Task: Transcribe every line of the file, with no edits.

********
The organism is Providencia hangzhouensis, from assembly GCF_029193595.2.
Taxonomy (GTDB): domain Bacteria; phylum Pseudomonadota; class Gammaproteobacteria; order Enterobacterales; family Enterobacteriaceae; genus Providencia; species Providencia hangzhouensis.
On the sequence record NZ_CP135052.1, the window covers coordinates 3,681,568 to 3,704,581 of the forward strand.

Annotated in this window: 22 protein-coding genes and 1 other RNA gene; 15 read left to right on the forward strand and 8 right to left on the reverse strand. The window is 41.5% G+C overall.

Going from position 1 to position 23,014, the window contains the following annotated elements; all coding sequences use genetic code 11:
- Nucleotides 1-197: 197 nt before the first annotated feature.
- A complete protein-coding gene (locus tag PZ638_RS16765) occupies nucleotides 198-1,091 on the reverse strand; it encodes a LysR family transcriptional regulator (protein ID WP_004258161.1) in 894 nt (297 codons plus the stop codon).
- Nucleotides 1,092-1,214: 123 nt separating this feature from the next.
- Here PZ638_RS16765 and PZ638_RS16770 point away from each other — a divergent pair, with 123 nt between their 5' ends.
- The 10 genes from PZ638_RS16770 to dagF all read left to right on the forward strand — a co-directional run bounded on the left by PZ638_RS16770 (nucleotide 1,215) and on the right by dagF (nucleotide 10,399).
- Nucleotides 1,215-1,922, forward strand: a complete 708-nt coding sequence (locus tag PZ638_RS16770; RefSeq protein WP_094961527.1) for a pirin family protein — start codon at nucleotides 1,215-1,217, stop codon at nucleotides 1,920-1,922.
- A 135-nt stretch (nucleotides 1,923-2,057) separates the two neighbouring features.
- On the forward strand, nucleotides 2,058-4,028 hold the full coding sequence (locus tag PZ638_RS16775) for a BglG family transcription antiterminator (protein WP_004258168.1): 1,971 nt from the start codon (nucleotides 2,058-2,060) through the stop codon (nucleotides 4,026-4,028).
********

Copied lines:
The organism is Providencia hangzhouensis, from assembly GCF_029193595.2.
Taxonomy (GTDB): domain Bacteria; phylum Pseudomonadota; class Gammaproteobacteria; order Enterobacterales; family Enterobacteriaceae; genus Providencia; species Providencia hangzhouensis.
On the sequence record NZ_CP135052.1, the window covers coordinates 3,681,568 to 3,704,581 of the forward strand.

Annotated in this window: 22 protein-coding genes and 1 other RNA gene; 15 read left to right on the forward strand and 8 right to left on the reverse strand. The window is 41.5% G+C overall.

Going from position 1 to position 23,014, the window contains the following annotated elements; all coding sequences use genetic code 11:
- Nucleotides 1-197: 197 nt before the first annotated feature.
- A complete protein-coding gene (locus tag PZ638_RS16765) occupies nucleotides 198-1,091 on the reverse strand; it encodes a LysR family transcriptional regulator (protein ID WP_004258161.1) in 894 nt (297 codons plus the stop codon).
- Nucleotides 1,092-1,214: 123 nt separating this feature from the next.
- Here PZ638_RS16765 and PZ638_RS16770 point away from each other — a divergent pair, with 123 nt between their 5' ends.
- The 10 genes from PZ638_RS16770 to dagF all read left to right on the forward strand — a co-directional run bounded on the left by PZ638_RS16770 (nucleotide 1,215) and on the right by dagF (nucleotide 10,399).
- Nucleotides 1,215-1,922, forward strand: a complete 708-nt coding sequence (locus tag PZ638_RS16770; RefSeq protein WP_094961527.1) for a pirin family protein — start codon at nucleotides 1,215-1,217, stop codon at nucleotides 1,920-1,922.
- A 135-nt stretch (nucleotides 1,923-2,057) separates the two neighbouring features.
- On the forward strand, nucleotides 2,058-4,028 hold the full coding sequence (locus tag PZ638_RS16775) for a BglG family transcription antiterminator (protein WP_004258168.1): 1,971 nt from the start codon (nucleotides 2,058-2,060) through the stop codon (nucleotides 4,026-4,028).